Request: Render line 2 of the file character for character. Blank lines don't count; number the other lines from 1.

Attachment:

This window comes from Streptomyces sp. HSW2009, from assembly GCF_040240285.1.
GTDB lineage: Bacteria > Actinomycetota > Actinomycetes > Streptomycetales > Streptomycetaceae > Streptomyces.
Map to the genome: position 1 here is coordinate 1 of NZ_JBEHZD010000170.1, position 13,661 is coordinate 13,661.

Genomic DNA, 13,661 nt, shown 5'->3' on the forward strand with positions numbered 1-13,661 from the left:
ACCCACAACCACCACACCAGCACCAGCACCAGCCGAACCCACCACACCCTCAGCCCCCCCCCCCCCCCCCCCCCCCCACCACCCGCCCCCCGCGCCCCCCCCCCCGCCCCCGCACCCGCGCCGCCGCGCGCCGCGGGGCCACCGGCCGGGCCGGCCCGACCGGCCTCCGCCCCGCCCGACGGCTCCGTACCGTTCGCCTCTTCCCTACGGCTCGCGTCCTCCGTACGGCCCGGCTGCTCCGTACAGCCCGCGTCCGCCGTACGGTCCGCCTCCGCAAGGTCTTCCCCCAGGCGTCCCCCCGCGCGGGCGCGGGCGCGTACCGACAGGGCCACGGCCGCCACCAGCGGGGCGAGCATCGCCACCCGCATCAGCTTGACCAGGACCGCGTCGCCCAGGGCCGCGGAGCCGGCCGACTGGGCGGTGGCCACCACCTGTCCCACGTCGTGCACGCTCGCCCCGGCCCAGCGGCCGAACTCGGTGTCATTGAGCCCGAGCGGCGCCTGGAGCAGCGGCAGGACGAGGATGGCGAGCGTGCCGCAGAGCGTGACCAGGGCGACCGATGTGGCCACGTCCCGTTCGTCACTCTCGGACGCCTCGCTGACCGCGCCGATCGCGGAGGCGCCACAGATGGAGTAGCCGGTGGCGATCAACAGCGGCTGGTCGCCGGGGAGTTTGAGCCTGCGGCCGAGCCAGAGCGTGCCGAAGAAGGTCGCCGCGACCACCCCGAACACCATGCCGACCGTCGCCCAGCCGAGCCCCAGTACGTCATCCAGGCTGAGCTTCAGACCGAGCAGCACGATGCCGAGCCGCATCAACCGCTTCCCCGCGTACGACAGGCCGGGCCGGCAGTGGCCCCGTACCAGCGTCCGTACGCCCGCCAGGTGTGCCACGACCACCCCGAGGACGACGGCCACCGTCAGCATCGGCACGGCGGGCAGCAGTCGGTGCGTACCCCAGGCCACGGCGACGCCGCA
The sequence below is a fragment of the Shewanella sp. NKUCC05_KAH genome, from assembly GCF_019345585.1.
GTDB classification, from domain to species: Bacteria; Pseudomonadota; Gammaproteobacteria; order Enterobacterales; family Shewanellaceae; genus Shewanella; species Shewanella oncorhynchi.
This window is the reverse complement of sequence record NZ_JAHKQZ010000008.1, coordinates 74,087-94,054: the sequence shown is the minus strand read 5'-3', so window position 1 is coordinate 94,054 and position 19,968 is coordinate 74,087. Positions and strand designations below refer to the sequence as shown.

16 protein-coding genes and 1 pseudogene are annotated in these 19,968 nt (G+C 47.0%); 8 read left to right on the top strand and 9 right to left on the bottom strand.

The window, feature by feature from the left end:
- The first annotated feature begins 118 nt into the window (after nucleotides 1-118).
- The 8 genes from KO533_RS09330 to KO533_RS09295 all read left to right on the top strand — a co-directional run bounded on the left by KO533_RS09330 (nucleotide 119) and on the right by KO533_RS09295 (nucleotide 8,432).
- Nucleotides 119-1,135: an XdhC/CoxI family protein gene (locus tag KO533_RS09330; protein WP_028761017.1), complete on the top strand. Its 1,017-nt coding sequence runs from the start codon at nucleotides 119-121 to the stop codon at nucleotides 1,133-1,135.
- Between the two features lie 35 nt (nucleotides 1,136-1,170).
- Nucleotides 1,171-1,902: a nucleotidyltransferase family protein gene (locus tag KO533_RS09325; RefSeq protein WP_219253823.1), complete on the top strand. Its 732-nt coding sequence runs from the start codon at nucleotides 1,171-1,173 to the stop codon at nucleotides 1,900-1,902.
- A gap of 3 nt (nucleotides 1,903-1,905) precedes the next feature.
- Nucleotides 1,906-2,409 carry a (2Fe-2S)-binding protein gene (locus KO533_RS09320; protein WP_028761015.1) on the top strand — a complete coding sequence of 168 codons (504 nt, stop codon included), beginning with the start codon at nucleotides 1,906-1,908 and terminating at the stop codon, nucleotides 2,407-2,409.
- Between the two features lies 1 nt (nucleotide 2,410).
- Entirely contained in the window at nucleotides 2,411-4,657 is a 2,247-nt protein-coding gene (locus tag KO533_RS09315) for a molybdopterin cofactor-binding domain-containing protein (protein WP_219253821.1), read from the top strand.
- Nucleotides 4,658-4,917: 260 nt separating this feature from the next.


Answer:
GTDB lineage: Bacteria > Actinomycetota > Actinomycetes > Streptomycetales > Streptomycetaceae > Streptomyces.